We have support for our campaign against the lights from many individuals, from CPRE, the Campaign for Dark Skies, local residents’ and wildlife organisations and officers from the Peak District National Park. They are creeping urbanisation at their worst and destroy the progression from country to city and back again - such a special thing in this wonderful green city of ours.

Appendix : The damning evidence

Much of the evidence in this is due to the expertise of 2 ex engineers in our group - thanks to Peter Stubbs and Duncan Froggatt.

APPENDIX: SPACE response to the Report by Director of Transport and Highways

30mph and lighting?

There is no need for the road between Totley and the new terminus to be subjected to a 30mph speed limit or to be lit. In his informal advice, the Road Safety Officer merely advised that the road should “ideally” be lit. We agree that there should be some lighting of an appropriate kind adjacent to the terminus itself.

However, having decided to install lighting right along the road in the open country to just beyond the terminus, Mr Bann’s officers are claiming that this is necessary together with the associated 30mph speed limit because of restricted sight lines. Their calculations relating to the need to have a 30mph limit and associated lighting are utterly and shockingly wrong. Here is paragraph 3.1 from his report (our bold type):

  • The bus terminus scheme proposals required the provision of a 30mph speed limit in the vicinity of the access/egress to the bus turning area. This was required to comply with safe visibility conditions. The maximum sight line out of the bus turning area is 111 metres. The design criteria guidance used by the Council (and endorsed by the Department for Transport) states that sight lines under 120 metres require a 30 mph speed limit. In order to slow down traffic approaching the site from Derbyshire, a 40 mph buffer zone was proposed and approved by Board in February 2009.

The maximum sightlines (as measured by 3 members, 2 of whom are retired engineers) are:

  • approximately 350 metres from bus turning area North East towards Totley and the severe bends.
  • approximately 180 – 200 metres from bus turning area South West towards Derbyshire and the bend before Dyson’s Brickworks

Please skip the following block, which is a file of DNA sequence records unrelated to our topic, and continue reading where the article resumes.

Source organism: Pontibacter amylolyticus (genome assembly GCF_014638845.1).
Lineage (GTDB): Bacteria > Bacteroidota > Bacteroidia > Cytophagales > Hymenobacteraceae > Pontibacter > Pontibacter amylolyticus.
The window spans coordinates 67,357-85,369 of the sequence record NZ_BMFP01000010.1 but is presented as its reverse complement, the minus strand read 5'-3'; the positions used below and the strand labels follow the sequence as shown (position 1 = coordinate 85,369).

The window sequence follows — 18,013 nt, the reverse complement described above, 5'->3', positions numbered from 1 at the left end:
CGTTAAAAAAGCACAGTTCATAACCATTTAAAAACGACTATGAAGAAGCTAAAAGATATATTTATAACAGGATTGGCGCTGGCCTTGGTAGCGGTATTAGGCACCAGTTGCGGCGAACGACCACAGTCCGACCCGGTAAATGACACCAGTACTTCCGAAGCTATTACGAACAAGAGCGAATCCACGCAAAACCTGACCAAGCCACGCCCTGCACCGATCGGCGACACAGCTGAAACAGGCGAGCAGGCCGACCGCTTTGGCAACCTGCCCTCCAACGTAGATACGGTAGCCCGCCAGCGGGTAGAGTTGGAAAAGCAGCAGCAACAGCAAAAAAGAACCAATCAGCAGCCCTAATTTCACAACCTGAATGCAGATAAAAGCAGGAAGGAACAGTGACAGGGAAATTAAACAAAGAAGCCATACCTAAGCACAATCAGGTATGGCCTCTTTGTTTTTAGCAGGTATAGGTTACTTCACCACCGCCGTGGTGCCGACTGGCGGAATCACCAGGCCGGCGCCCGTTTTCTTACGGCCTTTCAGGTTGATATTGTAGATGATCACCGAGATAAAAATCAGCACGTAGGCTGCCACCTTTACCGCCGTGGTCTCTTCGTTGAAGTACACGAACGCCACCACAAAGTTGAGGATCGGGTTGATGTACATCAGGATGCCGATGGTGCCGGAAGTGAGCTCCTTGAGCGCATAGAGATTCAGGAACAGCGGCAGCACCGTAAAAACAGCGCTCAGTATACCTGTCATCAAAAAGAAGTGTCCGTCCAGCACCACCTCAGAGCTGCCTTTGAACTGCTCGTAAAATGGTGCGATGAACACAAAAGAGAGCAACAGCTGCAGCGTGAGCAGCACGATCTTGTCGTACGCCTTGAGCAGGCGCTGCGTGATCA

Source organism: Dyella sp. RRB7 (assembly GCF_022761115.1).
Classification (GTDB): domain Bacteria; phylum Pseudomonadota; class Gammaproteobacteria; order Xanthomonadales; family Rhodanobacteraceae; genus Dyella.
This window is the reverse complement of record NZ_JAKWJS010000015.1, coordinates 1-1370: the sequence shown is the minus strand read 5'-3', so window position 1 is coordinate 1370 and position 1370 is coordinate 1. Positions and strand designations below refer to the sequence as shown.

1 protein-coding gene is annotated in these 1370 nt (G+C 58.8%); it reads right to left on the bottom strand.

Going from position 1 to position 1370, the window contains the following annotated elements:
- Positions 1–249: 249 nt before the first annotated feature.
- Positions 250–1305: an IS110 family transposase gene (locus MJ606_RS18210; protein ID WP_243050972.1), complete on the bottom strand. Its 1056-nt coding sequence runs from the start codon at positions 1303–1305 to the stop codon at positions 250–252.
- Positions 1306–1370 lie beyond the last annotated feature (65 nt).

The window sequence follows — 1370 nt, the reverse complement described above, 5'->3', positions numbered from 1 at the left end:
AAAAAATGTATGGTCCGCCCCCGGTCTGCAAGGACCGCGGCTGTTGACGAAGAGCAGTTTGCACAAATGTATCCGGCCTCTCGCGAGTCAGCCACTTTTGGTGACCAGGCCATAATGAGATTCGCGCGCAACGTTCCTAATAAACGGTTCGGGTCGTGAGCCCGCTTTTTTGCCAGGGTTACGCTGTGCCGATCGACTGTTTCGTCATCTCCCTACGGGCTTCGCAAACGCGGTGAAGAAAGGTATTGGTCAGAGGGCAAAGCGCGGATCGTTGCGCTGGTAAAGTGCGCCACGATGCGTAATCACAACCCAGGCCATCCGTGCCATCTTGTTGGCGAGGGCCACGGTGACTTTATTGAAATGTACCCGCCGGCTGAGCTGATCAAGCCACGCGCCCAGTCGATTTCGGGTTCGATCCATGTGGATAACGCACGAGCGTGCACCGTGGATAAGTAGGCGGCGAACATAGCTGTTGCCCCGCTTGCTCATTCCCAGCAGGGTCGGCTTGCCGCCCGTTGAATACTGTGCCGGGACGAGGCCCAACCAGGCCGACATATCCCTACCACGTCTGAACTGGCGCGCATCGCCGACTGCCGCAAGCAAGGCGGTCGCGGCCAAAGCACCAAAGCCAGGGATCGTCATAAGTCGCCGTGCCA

So Mr Bann’s department have measured the maximum sightline towards Totley at approximately a third the length of its actual measurement and used this to justify the 30 mph limit. The correct sightline length actually complies with a design speed of 50 mph (DfT and Council design criteria). 30 mph is unsafe hardly anyone sticks to it, it feels unnatural and there is now a lot of tailgating and attempts to overtake. Many Totley people feel that, erring on the safe side, considering the gradient, the emerging buses and the severity of the bends, the limit should be 40mph. This is an achievable, enforceable, sensible speed, well within the guidelines, considerably reduced from the previous national limit of 60mph.

Even the sightline towards the bend before the Brickworks is almost twice as long as Mr Bann’s “maximum sightline.” This is mostly within the new 40mph “buffer Zone” - an appropriate limit we feel (although wrongly measured).

There are yet more outrageous errors in calculation and logic in the next paragraph (again – our bold text):

    • There is no Speed Limit Order (SLO) for the 30mph restriction on the newly lit length of road. Under national legislation, if street lighting is introduced on a previously unlit road, then that road is automatically subject to a 30mph restriction. A SLO need only be made if the Highway Authority wishes to introduce a speed limit in excess of 30mph. The minimum length of road covered by a speed limit is 600 metres. The length of road between the recently introduced 30 mph speed limit at the bus turning area entrance/egress and the existing 30 mph limit at Lane Head Road is approx 200 metres. This means that there is insufficient road length to change the speed limit to 40mph between the bus turning area and the existing 30mph speed limit at Lane Head Road.

The length of road between the existing 30 mph at Lane Head Road and the bus turning area is approximately 800 metres – 4 times Mr Bann’s calculation and 200 metres longer than the minimum length needed. Even so, this is nonsense - we would have thought that this length of road could just be added to the new 40mph zone as it is contiguous with it?

Surely the most basic qualities of an engineer should be the ability to measure correctly? Maybe the errors have occurred because the distances were not measured on site but scaled from a map and the wrong scale used?

Para 3.3 of the report refers to the reportable accident record on this stretch of road. Of these 8 accidents, all apart from one, occurred in 2000 and 2001 and occurred because drivers lost control on the bends. In November 2001, chevrons and crash barriers were erected probably the reason why accidents were reduced. The only one since this date – in 2006 – occurred because “the driver took his eyes off road for a split second and crashed into a wall.” So, accidents have been much reduced and it is doubtful whether lighting will now make much difference. Indeed, section of DfT Road Safety Research Report No 100 (Nov 2008) points out that “improving lighting has been shown to result in higher vehicle speed”, so the situation could actually be worsened.

Wednesday, 24 June 2009

Craig: The Story of a Dog

This lovely colour film about the training of a sheepdog in 1946 in nearby Ryecroft Glen in Dore. It is in 3 parts. Look at Mr Farnsworth (the narrator) aged 4 with the lamb! They were certainly proud of that wonderful gentle dog....